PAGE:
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Employer not taking professional advice

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Got a bit of an annoying scenario - my employer keeps passing stuff to me to look over, but refusing my pleas for professional advice when I consider it necessary.

This often relates to aspects of employment law and employee contracts - clearly not my area of expertise as a qualified accountant - but also extends to areas within my remit, such as VAT grey areas where a second opinion really would be valued. I'm so sick of this DIY approach that I've decided to leave in the new year. 

In the meantime, anybody got any advice for pushing him back? Part of my code ethics involves knowing the extent of my professional competence, and I worry that somehow down the line something will go wrong and he'll try to put the blame on me.

Replies (27)

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By 356B
20th Dec 2021 20:09

He's your employer. If he thinks you're incompetent he has options.
Can't see there's any come back on you.

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By Paul Crowley
20th Dec 2021 20:36

Keep a record of issues, such that you can find it later (not on work computer or server)
Find a better employer
No real benefit to be got from pushing back, even after you have left.

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Replying to Paul Crowley:
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By Missing in action
20th Dec 2021 21:16

Cheers. I'm thinking that to the extent that I respond to anything with my thoughts, I need to qualify them where I'm not sure - making my uncertainty clear so that my responses really ought not be relied upon for decision making when I'm out of my comfort zone.

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Replying to Missing in action:
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By Paul Crowley
20th Dec 2021 22:26

Nobody knows everything. Accounts and most tax can be fixed later
HR and VAT are the risk areas.

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Replying to Paul Crowley:
RLI
By lionofludesch
21st Dec 2021 10:38

Paul Crowley wrote:

Nobody knows everything.

Hence the old joke ...

"Encyclopaedias for sale. No longer required as wife knows everything."

Reputedly a genuine advert placed by an exasperated husband in the 1950s.

Thanks (4)
Replying to lionofludesch:
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By Hugo Fair
21st Dec 2021 13:55

There was a big craze for collecting these 'genuine adverts' in the mid-60s ... with "Funny Ha Ha and Funny Peculiar" becoming a massive selling paperback.
Under a fiver (second-hand) from Amazon, if you've got too many elderly relatives in store for you over Christmas!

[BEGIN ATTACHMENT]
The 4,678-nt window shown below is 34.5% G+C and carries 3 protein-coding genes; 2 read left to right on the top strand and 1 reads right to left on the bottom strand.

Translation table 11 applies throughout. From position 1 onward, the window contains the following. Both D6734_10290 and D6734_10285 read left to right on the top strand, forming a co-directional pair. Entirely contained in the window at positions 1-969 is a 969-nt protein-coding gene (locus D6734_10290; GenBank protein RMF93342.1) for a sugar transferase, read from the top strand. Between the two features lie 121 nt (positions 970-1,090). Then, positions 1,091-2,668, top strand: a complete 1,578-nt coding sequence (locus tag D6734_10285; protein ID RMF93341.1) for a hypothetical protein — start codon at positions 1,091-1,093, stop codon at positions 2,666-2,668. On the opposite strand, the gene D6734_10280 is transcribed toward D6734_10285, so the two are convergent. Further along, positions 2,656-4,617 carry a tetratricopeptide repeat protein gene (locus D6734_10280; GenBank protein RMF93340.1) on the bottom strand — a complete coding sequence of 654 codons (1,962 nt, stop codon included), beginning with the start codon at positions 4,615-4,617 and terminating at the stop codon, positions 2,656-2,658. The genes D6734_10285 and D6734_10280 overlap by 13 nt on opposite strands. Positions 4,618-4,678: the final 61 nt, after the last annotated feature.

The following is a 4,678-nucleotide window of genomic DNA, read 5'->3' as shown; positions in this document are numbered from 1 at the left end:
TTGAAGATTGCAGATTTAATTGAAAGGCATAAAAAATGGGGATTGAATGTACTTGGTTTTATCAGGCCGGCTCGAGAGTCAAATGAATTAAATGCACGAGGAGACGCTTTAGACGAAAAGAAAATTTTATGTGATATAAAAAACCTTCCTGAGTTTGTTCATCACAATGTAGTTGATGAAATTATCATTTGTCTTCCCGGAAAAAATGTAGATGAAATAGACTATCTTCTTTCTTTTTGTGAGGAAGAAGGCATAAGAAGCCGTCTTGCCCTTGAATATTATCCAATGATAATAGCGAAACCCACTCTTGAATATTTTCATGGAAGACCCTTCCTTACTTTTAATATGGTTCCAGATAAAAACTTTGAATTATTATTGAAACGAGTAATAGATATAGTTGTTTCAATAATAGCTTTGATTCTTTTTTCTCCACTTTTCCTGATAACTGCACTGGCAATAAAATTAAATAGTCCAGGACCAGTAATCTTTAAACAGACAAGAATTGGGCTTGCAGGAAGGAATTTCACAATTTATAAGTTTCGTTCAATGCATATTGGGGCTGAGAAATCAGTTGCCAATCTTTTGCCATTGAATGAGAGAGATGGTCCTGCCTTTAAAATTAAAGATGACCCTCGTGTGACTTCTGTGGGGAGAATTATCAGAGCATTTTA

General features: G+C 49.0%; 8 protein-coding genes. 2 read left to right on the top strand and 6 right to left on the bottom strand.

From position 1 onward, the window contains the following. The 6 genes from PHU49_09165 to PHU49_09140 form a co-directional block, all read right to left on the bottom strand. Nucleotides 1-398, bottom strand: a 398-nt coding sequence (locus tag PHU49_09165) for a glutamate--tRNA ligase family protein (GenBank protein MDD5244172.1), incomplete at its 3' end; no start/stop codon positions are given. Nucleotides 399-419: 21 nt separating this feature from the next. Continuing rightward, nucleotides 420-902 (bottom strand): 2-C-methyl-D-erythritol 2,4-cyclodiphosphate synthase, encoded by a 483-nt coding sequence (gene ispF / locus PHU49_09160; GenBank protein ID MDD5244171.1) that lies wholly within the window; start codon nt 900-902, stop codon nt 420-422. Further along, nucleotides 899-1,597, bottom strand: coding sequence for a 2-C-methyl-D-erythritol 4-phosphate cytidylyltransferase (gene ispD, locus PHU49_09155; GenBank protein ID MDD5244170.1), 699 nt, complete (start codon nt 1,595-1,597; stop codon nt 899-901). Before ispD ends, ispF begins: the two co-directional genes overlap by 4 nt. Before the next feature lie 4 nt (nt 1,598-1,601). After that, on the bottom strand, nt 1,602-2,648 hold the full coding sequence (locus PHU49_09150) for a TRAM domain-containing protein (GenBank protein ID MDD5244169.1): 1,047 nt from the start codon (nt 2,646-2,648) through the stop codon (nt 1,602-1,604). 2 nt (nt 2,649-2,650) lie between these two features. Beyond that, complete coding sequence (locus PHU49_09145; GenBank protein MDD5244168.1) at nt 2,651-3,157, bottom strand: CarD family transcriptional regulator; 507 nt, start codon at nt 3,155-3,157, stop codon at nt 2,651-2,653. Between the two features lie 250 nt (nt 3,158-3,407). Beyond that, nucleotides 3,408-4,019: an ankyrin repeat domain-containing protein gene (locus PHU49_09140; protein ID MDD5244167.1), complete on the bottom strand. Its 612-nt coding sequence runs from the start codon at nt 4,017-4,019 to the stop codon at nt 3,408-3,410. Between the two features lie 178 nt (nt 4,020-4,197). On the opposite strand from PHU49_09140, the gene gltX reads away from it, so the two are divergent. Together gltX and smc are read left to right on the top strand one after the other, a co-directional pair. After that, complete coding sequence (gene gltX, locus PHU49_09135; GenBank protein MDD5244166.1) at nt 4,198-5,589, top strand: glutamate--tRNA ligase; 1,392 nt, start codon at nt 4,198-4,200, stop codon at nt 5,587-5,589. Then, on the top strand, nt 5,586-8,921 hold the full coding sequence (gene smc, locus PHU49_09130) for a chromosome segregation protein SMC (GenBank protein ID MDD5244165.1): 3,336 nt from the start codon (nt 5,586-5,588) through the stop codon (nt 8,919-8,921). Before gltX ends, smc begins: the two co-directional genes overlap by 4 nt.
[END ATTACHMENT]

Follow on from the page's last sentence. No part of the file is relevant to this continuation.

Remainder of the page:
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ghm
By TaxTeddy
21st Dec 2021 08:38

Email is your friend.

After each discussion, confirm your opinion / view to your boss in an email (for clarity). If possible bcc the email to your boss and a bcc copy to your personal email because if you are ever fired you will find that you'll lose access to your work emails whereas copies in your personal email will be still available to you.

Believe me, anyone with that attitude will readily throw you under the bus when it all goes pear-shaped so you need to be prepared.

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Replying to TaxTeddy:
By ireallyshouldknowthisbut
21st Dec 2021 10:06

This. State what you know, and what you don't know, and what you might be able to find out if they will fund you to seek third party advice.

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Replying to TaxTeddy:
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By Mr_awol
21st Dec 2021 11:46

I understand the will to ensure that 'proof' of having made the employer aware of limitations in the OPs knowledge is maintained, off the company's servers, etc but would strongly discourage BCCing all emails in this way. It is likely to fall foul of the most basic employer IT policy, could well leave the OP open to disciplinary action if it is discovered and may (depending on the other contents of the emails) be argued as unprofessional.

I would, instead, advise the OP to write an email to his employer, either from his own personal email account or copying THIS email in to his personal account (BCC if necessary) stating that they have been asked to advise on various matters outside the scope of their knowledge and that they are concerned that they do not have the skills to answer these sorts of questions. The OP can reference 'HR issues ref sickness, etc' or 'VAT advice on land transactions overseas' or whatever general theme they feel exceeds their remit and recommend either the employer pay for additional training or buy in consultancy advice for these matters.

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By paul.benny
21st Dec 2021 08:42

As a practical expedient, acas website and phone helpline are pretty good for employment matters.